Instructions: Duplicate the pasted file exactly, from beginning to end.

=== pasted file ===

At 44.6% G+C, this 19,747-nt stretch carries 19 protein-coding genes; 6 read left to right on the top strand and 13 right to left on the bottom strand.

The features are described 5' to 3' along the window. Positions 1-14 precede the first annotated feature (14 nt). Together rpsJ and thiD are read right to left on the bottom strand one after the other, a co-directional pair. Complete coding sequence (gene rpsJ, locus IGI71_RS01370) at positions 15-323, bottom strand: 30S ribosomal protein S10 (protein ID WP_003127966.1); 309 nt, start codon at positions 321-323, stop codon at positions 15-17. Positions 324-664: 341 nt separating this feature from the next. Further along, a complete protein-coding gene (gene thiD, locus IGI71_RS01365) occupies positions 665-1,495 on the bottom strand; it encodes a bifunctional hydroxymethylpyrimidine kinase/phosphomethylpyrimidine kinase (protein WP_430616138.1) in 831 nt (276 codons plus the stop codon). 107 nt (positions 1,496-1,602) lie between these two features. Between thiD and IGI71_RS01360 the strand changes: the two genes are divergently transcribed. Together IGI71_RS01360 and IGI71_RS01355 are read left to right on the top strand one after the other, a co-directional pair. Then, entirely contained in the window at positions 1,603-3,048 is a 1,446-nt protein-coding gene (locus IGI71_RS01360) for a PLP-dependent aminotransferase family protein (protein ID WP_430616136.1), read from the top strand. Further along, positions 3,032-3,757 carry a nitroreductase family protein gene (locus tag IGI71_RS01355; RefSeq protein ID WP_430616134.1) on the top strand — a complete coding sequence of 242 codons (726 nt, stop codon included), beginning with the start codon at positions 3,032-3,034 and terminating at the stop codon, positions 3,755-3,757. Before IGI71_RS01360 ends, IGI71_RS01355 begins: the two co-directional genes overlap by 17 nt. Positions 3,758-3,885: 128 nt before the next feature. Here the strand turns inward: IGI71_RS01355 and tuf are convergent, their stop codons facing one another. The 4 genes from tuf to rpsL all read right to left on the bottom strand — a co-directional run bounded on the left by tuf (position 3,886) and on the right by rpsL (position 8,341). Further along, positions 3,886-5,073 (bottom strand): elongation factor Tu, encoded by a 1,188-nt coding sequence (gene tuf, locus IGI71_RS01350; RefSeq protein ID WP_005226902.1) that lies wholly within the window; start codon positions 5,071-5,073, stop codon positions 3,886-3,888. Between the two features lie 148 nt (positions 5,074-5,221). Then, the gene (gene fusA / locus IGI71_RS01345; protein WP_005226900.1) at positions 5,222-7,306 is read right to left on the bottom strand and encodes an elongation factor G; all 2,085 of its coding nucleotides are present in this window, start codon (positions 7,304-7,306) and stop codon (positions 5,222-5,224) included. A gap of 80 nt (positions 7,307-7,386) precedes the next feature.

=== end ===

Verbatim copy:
At 44.6% G+C, this 19,747-nt stretch carries 19 protein-coding genes; 6 read left to right on the top strand and 13 right to left on the bottom strand.

The features are described 5' to 3' along the window. Positions 1-14 precede the first annotated feature (14 nt). Together rpsJ and thiD are read right to left on the bottom strand one after the other, a co-directional pair. Complete coding sequence (gene rpsJ, locus IGI71_RS01370) at positions 15-323, bottom strand: 30S ribosomal protein S10 (protein ID WP_003127966.1); 309 nt, start codon at positions 321-323, stop codon at positions 15-17. Positions 324-664: 341 nt separating this feature from the next. Further along, a complete protein-coding gene (gene thiD, locus IGI71_RS01365) occupies positions 665-1,495 on the bottom strand; it encodes a bifunctional hydroxymethylpyrimidine kinase/phosphomethylpyrimidine kinase (protein WP_430616138.1) in 831 nt (276 codons plus the stop codon). 107 nt (positions 1,496-1,602) lie between these two features. Between thiD and IGI71_RS01360 the strand changes: the two genes are divergently transcribed. Together IGI71_RS01360 and IGI71_RS01355 are read left to right on the top strand one after the other, a co-directional pair. Then, entirely contained in the window at positions 1,603-3,048 is a 1,446-nt protein-coding gene (locus IGI71_RS01360) for a PLP-dependent aminotransferase family protein (protein ID WP_430616136.1), read from the top strand. Further along, positions 3,032-3,757 carry a nitroreductase family protein gene (locus tag IGI71_RS01355; RefSeq protein ID WP_430616134.1) on the top strand — a complete coding sequence of 242 codons (726 nt, stop codon included), beginning with the start codon at positions 3,032-3,034 and terminating at the stop codon, positions 3,755-3,757. Before IGI71_RS01360 ends, IGI71_RS01355 begins: the two co-directional genes overlap by 17 nt. Positions 3,758-3,885: 128 nt before the next feature. Here the strand turns inward: IGI71_RS01355 and tuf are convergent, their stop codons facing one another. The 4 genes from tuf to rpsL all read right to left on the bottom strand — a co-directional run bounded on the left by tuf (position 3,886) and on the right by rpsL (position 8,341). Further along, positions 3,886-5,073 (bottom strand): elongation factor Tu, encoded by a 1,188-nt coding sequence (gene tuf, locus IGI71_RS01350; RefSeq protein ID WP_005226902.1) that lies wholly within the window; start codon positions 5,071-5,073, stop codon positions 3,886-3,888. Between the two features lie 148 nt (positions 5,074-5,221). Then, the gene (gene fusA / locus IGI71_RS01345; protein WP_005226900.1) at positions 5,222-7,306 is read right to left on the bottom strand and encodes an elongation factor G; all 2,085 of its coding nucleotides are present in this window, start codon (positions 7,304-7,306) and stop codon (positions 5,222-5,224) included. A gap of 80 nt (positions 7,307-7,386) precedes the next feature.